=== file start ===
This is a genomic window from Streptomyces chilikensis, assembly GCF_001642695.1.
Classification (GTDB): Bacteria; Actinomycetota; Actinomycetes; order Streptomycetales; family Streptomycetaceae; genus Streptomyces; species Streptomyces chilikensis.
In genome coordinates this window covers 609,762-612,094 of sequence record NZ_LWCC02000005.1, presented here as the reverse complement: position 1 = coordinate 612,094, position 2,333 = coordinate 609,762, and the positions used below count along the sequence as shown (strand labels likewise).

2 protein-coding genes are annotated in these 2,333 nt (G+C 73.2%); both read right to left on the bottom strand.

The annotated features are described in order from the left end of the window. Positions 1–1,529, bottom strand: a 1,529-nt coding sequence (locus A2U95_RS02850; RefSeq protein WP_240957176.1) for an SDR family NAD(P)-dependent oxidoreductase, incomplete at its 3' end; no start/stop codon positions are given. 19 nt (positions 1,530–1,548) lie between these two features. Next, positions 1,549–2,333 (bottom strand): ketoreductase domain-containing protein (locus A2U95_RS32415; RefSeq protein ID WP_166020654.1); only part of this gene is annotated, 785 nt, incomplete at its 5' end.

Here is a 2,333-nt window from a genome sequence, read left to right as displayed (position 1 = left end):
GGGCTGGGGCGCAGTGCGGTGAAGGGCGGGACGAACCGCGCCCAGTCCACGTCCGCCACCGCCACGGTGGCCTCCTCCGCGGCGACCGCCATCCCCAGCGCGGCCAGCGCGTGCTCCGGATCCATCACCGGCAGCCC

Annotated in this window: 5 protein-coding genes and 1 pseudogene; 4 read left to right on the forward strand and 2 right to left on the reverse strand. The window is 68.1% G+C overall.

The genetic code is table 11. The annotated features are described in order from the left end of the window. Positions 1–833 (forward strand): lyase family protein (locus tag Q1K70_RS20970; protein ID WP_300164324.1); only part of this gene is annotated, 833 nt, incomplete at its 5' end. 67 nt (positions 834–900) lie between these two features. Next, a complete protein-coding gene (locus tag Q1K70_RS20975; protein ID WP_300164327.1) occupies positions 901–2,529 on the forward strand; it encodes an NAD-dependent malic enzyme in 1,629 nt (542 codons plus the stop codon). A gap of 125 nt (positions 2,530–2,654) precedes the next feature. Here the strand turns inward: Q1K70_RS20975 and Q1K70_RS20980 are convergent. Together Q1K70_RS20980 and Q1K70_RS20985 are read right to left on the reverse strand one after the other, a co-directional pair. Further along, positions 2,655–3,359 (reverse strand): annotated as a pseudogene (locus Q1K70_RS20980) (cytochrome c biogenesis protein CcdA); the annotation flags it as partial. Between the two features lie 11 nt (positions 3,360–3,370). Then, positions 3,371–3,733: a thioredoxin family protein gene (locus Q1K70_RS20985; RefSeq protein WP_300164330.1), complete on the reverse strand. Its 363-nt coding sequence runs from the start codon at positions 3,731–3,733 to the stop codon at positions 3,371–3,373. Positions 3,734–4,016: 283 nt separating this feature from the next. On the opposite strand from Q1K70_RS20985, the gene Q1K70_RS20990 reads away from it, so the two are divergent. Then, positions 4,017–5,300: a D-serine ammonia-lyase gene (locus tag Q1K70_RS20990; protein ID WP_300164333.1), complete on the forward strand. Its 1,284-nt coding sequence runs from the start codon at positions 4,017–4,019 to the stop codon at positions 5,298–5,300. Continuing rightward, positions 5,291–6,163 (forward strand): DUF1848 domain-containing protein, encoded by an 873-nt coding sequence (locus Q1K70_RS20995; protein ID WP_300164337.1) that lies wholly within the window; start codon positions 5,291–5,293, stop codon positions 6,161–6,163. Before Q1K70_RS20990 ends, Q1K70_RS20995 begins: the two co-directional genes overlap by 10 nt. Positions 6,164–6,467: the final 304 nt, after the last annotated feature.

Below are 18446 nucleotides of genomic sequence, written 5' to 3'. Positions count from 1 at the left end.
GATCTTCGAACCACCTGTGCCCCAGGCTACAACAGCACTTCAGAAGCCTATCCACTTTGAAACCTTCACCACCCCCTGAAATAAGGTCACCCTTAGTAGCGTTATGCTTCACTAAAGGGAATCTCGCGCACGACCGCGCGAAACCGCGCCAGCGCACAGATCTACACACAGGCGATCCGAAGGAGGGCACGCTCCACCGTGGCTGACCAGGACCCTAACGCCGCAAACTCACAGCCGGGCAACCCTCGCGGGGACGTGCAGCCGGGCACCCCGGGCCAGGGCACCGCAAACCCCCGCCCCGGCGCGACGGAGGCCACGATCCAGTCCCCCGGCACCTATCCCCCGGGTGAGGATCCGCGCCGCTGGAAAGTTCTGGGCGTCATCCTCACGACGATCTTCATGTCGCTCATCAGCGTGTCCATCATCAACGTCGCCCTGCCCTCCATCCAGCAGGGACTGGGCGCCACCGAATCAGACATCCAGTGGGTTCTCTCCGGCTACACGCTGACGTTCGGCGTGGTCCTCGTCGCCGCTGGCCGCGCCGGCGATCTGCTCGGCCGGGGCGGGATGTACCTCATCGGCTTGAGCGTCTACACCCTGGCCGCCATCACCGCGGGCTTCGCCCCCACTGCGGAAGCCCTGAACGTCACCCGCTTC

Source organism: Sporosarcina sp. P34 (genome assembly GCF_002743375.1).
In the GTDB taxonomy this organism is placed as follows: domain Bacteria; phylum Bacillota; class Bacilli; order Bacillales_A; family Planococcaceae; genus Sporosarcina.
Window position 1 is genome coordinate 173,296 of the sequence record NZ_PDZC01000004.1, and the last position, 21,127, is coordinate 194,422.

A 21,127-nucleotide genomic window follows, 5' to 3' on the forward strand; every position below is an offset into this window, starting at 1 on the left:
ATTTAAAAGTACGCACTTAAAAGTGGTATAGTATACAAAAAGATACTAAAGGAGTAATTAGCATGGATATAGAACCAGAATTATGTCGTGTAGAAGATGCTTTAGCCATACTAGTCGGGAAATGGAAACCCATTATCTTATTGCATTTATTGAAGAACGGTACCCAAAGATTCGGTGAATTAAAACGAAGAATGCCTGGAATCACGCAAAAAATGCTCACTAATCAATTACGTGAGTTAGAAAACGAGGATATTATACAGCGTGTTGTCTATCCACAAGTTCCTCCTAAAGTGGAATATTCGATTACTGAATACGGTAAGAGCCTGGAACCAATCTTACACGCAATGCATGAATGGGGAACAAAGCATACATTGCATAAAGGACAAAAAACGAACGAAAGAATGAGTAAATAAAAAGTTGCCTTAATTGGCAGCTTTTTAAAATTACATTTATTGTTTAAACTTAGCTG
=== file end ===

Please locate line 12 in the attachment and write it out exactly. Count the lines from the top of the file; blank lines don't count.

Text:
Source organism: Sporosarcina sp. P34 (genome assembly GCF_002743375.1).